10) Replicate steps 6 through 9 with the material you want to use for the lining, but use pins instead of glue when cutting the patterns. I used some relatively thin natural cotton, but you can use a fluffy fleece material if you want to go for that look – just remember to make your pattern a bit bigger so that the lining fits inside with your baby’s head.

11) Turn the lining the right way around and place it over the leather cap (which is still inside out). Using the leather cement, glue the outer edge of the lining to the outer edge of the leather. Now turn it the right side out.

12) Cut a long strip of leather about 35mm wide, and stitch it right the way around the edge of the cap to finish the seam. The leather needs to be folded like the diagram to achieve this. The stitching is difficult because of the multiple layers of leather and fabric, but this trim really helps finish the cap.

Leather trim

13) If you want a peak, incorporate this in the trim. Instead of a straight strip, cut the trim similar to the diagram below.

Cap peak

14) Once the cap was ready, I found that the seams around the front of the cap left marks in my son’s forehead because they were not smooth enough. I cut another strip of leather and glued this into the inside of the cap as a hat band, covering all the seams with the soft part of the leather facing the inside.

15) Add accessories! This cap has a couple of straps and a pair of flying goggles made from an inexpensive pair of tanning booth goggles.

Here is the finished result:

Finished! (1 of 2)

Finished! (2 of 2)


13 thoughts on “How to steam punk your baby”

  1. thanks a million! I’m costuming a charlie brown play and needed a Red Baron helmet for Snoopy. Came across your blog and got inspired. Will post results on flickr soon and send you a link. Your work is wonderful!

  2. Thanks Julie 🙂 Just a hint – make the patterns a little bigger by photocopying them up to maybe 110% after you trace them on to paper. Also, this would be a lot faster if you used a material you could machine sew instead of leather (if time is an issue). Glad you like it!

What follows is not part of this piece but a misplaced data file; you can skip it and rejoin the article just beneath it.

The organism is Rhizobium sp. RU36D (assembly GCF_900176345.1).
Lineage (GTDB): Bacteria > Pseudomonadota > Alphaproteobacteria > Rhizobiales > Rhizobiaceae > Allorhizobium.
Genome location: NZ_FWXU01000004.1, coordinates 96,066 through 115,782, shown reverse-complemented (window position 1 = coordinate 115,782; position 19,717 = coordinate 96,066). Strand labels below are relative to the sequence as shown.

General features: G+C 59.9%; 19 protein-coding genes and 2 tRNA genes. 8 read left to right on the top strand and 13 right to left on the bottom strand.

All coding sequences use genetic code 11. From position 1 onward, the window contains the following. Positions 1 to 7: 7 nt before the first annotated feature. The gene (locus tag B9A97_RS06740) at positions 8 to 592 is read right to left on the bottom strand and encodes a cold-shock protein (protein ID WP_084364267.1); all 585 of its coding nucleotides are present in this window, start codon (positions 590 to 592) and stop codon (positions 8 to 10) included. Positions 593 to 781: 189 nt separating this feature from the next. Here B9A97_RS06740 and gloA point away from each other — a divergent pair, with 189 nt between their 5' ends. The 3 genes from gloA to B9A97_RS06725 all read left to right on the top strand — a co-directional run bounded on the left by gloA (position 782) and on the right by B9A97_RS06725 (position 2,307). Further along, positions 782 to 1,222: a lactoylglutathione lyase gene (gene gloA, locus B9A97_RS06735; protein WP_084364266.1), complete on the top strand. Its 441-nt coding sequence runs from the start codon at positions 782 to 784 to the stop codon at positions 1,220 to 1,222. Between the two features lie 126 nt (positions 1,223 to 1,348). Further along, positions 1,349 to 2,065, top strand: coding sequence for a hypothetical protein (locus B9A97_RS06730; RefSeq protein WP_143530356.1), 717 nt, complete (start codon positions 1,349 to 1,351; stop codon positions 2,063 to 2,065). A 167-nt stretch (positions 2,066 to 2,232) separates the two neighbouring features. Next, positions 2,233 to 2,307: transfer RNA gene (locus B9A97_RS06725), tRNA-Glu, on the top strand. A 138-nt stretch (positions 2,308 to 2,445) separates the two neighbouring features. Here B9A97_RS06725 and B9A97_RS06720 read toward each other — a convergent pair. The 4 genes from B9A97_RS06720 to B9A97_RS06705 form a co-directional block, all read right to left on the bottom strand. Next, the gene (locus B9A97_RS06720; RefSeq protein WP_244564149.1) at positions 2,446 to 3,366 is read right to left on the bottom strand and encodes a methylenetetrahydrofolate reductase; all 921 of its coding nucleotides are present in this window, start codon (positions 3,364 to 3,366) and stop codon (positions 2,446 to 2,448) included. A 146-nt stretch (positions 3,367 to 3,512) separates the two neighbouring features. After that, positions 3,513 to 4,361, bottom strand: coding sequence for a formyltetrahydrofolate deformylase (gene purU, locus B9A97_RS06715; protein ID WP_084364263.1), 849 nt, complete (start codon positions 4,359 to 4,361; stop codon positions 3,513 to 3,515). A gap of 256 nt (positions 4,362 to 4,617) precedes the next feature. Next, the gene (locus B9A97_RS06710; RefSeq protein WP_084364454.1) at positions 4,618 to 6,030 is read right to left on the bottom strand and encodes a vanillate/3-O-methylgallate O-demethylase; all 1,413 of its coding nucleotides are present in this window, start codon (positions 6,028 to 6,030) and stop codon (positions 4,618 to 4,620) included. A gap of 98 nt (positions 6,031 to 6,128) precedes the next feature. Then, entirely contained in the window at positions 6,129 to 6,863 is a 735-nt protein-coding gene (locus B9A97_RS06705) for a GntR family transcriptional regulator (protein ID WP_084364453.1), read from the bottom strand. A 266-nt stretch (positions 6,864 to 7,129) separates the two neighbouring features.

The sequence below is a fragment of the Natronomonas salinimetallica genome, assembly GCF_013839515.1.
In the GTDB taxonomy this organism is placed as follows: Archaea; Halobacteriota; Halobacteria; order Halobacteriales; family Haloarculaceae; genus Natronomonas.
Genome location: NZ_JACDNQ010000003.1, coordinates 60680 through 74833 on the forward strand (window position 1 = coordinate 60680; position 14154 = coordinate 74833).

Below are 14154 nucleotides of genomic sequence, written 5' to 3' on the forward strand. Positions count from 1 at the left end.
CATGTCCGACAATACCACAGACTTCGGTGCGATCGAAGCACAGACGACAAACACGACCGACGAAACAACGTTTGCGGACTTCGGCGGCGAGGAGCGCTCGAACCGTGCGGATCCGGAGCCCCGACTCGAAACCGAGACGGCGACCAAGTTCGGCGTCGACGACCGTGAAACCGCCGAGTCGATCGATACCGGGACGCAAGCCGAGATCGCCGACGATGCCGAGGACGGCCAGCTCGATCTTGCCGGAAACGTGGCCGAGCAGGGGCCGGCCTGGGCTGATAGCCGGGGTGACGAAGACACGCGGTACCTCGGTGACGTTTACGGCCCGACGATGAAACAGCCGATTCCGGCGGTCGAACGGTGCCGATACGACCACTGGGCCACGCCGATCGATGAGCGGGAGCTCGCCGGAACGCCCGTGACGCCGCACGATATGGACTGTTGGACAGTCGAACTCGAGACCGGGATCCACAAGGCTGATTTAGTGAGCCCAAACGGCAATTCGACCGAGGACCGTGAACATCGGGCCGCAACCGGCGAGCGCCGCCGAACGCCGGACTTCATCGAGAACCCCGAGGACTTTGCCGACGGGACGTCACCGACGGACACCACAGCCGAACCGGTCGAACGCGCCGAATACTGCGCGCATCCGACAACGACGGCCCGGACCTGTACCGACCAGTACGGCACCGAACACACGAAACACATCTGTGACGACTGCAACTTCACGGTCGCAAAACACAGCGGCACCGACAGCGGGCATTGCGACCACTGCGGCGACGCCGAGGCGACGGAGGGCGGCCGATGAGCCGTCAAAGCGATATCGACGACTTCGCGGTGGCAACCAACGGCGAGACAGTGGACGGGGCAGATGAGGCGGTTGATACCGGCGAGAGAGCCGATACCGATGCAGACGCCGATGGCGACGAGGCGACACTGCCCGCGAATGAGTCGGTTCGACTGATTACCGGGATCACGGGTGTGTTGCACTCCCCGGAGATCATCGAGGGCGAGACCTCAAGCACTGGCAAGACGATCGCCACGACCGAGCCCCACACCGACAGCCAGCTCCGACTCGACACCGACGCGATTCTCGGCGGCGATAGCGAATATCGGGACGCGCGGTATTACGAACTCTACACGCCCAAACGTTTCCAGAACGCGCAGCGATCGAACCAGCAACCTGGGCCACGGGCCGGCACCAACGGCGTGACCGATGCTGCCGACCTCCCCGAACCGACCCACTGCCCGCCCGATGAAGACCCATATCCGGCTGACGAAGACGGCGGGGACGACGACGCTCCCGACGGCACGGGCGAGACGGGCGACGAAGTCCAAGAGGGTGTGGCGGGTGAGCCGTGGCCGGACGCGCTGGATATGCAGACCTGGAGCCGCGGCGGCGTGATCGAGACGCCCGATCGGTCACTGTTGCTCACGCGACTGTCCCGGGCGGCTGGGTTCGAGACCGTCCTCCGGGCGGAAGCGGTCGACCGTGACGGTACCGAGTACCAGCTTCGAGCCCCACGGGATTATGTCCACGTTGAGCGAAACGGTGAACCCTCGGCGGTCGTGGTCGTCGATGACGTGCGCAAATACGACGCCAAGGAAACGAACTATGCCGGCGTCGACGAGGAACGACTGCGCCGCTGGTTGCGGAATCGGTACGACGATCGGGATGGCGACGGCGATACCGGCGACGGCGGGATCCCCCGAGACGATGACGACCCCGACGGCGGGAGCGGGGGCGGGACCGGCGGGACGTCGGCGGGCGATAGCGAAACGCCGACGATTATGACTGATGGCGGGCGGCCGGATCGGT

3. well I didn’t read your last comment until after the helmet was finished! But it worked just fine, I think I got some extra room from notching the pattern pieces to lay them flat. Here’s the result! Thanks so much for posting your project…I love the idea of making the form first. Ten + years of costuming and I had not thought of that!

  4. Wow – that is absolutely fantastic! Much better than my effort 🙂 You are a very gifted costume designer/maker!

  5. Aw shucks, thanks! But mine was just quickly sewn together to get the job done for a high school play. Your’s was an obvious labor of love, wonderfully constructed! By the way, that beautiful baby must be your BEST work! 🙂

  6. Thanks for your kind words, Julie. Our son is definitely my best work, but it would be slightly inappropriate to write about the ‘making of’… 🙂

  7. Did I ever tell you that your Oma was quite an accomplished dressmaker, who studied for it for quite a few years, and from then on designed and drew her own patterns! You have that gene!

  8. Hmm. I haven’t designed any dresses yet. Working on a wind power generator now. That’s pretty close.